Passage of ABX1 1 Will Do More Harm than Good!
January 21, 2008
The LWVC opposes ABX1 1 (Núñez), the health care reform bill promoted by Assembly Speaker Fabian Núñez and Governor Arnold Schwarzenegger. It is an amended version of Núñez’s AB 8 that was passed near the end of the regular legislative session and then vetoed.
In the legislature's Extraordinary Session on health care, ABX1 1 was passed by the Assembly on December 17, 2007. It is now scheduled for a hearing in the Senate Health Committee on January 23, 2008. Senators on this committee need to hear from their constituents why ABX1 1 is NOT the solution to California’s health care crisis.
In November, we expressed our concerns about the bill to Speaker Núñez. Among other things, we noted the following:
- The individual mandate would saddle many Californians with expensive, inadequate coverage.
- Cost controls, both on the system as a whole and on the cost of coverage to consumers and employers, are inadequate.
- Employers who currently offer their employees adequate health coverage could reduce benefits or shift more costs to employees.
Our concerns have not been addressed, and in fact the subsequent amendments have weakened ABX1 1.
ACTION NEEDED: If your state senator is a member of the Senate Health Committee, please phone or fax your senator as soon as possible and urge him or her to vote NO on ABX1 1.
Contact information for your legislator is available at www.leginfo.ca.gov/yourleg.html.
POINTS TO MAKE:
ABX1 1 fails to meet the goal of universal, affordable, and comprehensive coverage for all Californians. There are major flaws in this bill, and it should not be passed while it still needs improvement and development.
Two main concerns are the erosion of already inadequate cost controls and the individual mandate.
First, cost control measures have not been improved in this version of the bill.
- The provisions in the bill which are described as cost control measures are geared more toward improving quality of care than toward controlling costs.
- Except for public programs, there still are no controls on the total costs for premiums and out-of-pocket expenditures for individuals. Provisions to increase affordability still rely on reduced coverage.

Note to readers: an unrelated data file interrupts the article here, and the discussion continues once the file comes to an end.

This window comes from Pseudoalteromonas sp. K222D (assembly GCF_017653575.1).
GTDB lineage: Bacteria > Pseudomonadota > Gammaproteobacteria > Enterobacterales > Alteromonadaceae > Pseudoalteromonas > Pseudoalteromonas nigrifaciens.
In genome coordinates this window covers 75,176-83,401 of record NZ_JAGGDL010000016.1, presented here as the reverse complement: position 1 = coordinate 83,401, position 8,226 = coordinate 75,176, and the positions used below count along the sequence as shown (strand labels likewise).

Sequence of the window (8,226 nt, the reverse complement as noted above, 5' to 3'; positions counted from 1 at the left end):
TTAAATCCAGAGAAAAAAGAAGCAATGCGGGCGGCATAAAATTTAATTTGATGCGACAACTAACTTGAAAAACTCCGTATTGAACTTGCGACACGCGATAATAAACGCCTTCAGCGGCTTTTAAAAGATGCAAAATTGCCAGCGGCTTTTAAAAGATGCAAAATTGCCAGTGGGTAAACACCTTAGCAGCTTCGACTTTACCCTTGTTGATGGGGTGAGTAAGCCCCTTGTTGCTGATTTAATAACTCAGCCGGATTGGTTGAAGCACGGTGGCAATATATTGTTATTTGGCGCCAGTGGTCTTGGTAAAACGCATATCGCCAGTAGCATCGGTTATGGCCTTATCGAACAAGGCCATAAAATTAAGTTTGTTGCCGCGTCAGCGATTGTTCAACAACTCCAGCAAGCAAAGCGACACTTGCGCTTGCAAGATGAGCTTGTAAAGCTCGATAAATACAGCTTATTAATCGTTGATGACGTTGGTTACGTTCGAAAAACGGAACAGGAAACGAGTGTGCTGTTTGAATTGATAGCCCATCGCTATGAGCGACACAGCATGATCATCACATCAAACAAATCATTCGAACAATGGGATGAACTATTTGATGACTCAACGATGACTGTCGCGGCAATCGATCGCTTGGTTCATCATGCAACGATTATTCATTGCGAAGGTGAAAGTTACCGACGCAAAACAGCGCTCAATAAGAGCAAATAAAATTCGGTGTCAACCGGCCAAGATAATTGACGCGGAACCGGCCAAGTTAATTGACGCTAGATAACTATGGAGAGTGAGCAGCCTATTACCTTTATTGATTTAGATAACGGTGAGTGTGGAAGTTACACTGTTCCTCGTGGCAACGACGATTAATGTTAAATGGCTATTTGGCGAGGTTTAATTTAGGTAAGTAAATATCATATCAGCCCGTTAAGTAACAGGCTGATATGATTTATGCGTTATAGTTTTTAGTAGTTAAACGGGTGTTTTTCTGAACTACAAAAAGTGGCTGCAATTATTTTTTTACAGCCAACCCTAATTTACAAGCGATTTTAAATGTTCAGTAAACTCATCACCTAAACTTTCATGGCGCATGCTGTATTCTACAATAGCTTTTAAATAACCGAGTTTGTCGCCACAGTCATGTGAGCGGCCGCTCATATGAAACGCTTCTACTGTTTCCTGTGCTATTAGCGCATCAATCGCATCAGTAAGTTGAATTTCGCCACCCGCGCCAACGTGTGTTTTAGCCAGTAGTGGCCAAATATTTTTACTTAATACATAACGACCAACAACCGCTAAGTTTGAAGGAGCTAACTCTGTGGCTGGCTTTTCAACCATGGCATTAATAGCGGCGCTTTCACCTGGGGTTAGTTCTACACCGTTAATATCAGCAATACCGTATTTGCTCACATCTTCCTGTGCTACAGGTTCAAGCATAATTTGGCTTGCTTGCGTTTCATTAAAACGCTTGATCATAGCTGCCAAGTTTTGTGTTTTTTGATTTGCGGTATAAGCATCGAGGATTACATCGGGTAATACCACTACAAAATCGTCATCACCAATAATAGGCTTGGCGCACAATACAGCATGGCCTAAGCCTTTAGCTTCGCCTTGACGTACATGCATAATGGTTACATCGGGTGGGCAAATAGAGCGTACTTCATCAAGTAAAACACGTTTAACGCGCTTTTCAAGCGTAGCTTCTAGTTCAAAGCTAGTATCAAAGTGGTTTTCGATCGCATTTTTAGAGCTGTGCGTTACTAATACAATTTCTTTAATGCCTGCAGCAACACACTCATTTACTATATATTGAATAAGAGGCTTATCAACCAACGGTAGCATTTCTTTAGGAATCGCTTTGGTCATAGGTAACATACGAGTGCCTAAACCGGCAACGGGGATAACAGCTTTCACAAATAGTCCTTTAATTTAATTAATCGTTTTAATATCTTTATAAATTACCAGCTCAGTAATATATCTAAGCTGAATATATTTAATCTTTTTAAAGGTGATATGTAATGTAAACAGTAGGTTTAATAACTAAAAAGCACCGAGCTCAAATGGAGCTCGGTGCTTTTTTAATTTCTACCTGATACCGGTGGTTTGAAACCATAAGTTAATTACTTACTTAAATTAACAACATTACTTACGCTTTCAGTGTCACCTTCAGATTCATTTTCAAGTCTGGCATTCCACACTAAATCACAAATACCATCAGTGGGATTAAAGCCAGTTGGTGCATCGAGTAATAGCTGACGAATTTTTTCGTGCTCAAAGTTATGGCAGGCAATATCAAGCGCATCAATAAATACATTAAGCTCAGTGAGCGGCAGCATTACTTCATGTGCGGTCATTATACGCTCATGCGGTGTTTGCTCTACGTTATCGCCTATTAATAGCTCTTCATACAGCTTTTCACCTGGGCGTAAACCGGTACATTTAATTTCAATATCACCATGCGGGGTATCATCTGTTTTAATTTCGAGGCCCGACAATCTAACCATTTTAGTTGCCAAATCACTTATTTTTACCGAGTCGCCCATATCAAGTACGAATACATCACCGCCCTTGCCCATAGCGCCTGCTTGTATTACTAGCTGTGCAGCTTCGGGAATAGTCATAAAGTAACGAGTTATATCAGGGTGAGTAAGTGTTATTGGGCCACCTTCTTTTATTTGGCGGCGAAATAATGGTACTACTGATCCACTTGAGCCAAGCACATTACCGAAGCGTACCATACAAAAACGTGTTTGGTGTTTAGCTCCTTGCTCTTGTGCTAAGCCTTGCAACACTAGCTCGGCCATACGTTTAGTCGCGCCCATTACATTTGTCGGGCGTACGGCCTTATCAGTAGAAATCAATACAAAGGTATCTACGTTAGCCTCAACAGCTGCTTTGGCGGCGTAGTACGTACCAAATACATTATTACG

- While employers’ costs are capped, there are no limits placed on costs borne by employees. However, they are required to accept coverage if offered by the employer, no matter how unaffordable.
- Tax credits, which only apply to a limited number in the individual market (not to anyone with employer-provided coverage), are very complex and will be difficult to administer. Many to whom they apply may have income variations within a given year which would affect their eligibility for the tax credit.
Second, the individual mandate still contains flaws that impose an onerous burden on many Californians.
- It has not been modified to control costs, except by exempting individuals who then become uninsured.
- Although there is a requirement for “minimum creditable coverage” that is to be defined by regulation instead of statute, comprehensive coverage will not be ensured.
- In addition, qualification for exemption from the mandate to buy insurance is based on the cost of premiums and does not include out-of-pocket costs. Since minimum-coverage policies inevitably include high out-of-pocket costs, many individuals and families will defer needed health care. Untreated conditions will result in higher costs in the long run.
LEAGUE POSITION: The League of Women Voters believes that a basic level of quality health care at an affordable cost should be available to all residents. View our position here.
FOR MORE INFORMATION: Contact LWVC Health Care Program Director Barbara Storey. Background information on health care reform efforts in California is available at Health Care Reform.
KEEP US INFORMED: Send an e-mail to email@example.com to let us know what action you have taken and any responses you have received.